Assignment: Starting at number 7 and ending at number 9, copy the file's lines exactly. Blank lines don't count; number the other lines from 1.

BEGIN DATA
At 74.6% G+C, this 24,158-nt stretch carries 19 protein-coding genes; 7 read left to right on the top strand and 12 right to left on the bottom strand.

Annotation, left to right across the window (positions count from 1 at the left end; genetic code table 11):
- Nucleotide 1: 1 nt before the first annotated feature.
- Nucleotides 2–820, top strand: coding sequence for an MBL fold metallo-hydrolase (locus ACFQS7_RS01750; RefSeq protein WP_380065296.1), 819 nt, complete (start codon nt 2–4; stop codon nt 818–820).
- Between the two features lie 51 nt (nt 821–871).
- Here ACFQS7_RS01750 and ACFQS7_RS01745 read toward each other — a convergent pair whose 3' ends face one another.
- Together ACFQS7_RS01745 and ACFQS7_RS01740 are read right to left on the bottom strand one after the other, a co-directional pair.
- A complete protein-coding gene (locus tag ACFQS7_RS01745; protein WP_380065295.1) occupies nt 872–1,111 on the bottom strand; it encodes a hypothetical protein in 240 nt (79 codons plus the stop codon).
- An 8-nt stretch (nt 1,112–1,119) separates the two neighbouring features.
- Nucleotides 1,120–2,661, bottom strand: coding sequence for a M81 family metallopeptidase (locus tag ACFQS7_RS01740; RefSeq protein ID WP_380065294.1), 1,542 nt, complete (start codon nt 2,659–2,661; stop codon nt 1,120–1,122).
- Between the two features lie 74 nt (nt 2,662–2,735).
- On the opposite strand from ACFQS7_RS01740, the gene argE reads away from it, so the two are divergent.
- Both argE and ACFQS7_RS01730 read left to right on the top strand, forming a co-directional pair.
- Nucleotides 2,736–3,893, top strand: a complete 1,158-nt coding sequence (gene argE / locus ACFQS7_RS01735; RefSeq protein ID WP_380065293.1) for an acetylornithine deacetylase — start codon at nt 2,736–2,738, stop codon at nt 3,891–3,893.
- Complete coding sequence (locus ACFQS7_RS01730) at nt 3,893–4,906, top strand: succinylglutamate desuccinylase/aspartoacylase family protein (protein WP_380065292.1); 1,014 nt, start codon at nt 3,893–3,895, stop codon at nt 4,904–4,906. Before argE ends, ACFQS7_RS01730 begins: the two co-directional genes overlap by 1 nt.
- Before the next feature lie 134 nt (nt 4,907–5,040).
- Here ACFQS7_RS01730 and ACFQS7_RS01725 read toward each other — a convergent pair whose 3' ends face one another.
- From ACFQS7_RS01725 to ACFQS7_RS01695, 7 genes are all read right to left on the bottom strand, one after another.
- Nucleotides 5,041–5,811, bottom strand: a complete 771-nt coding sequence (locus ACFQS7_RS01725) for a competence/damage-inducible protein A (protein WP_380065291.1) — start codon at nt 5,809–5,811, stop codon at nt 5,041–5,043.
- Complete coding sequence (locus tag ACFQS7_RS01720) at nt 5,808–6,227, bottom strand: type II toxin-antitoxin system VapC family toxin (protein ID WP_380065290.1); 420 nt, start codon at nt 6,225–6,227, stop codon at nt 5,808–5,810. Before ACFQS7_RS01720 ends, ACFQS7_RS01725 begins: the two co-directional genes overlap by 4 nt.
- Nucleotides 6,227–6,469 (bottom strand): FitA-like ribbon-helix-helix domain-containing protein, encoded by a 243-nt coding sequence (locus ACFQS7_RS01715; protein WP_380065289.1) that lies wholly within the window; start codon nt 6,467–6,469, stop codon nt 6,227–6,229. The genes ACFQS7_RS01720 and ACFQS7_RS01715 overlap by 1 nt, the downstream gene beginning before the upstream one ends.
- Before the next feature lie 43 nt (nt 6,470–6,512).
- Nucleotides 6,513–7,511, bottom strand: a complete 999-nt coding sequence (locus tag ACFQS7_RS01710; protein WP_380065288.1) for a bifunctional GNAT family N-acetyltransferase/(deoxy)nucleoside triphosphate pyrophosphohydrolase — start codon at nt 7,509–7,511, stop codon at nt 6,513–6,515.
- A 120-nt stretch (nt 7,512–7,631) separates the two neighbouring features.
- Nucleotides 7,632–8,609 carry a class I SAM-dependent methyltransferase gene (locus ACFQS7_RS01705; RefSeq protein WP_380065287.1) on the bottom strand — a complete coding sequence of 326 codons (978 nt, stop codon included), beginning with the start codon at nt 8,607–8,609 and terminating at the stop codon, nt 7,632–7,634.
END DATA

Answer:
- Together ACFQS7_RS01745 and ACFQS7_RS01740 are read right to left on the bottom strand one after the other, a co-directional pair.
- A complete protein-coding gene (locus tag ACFQS7_RS01745; protein WP_380065295.1) occupies nt 872–1,111 on the bottom strand; it encodes a hypothetical protein in 240 nt (79 codons plus the stop codon).
- An 8-nt stretch (nt 1,112–1,119) separates the two neighbouring features.